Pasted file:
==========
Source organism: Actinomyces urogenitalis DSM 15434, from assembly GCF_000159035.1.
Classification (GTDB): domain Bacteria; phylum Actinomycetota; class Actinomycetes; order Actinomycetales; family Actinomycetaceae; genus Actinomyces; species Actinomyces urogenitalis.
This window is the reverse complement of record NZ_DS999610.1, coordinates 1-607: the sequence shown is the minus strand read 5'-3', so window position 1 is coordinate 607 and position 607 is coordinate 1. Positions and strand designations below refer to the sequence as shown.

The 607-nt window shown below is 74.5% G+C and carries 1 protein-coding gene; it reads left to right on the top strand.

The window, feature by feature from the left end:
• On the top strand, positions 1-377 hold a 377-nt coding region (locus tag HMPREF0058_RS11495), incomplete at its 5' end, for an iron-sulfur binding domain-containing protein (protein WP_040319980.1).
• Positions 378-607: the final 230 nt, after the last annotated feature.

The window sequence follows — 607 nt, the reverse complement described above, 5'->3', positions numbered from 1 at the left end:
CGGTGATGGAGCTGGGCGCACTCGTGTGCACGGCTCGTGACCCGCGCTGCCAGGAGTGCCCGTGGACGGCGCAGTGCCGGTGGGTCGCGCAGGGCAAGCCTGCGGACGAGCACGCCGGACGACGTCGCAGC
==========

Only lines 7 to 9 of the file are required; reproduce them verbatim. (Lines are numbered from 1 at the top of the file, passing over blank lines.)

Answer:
• Positions 378-607: the final 230 nt, after the last annotated feature.

The window sequence follows — 607 nt, the reverse complement described above, 5'->3', positions numbered from 1 at the left end:
CGGTGATGGAGCTGGGCGCACTCGTGTGCACGGCTCGTGACCCGCGCTGCCAGGAGTGCCCGTGGACGGCGCAGTGCCGGTGGGTCGCGCAGGGCAAGCCTGCGGACGAGCACGCCGGACGACGTCGCAGC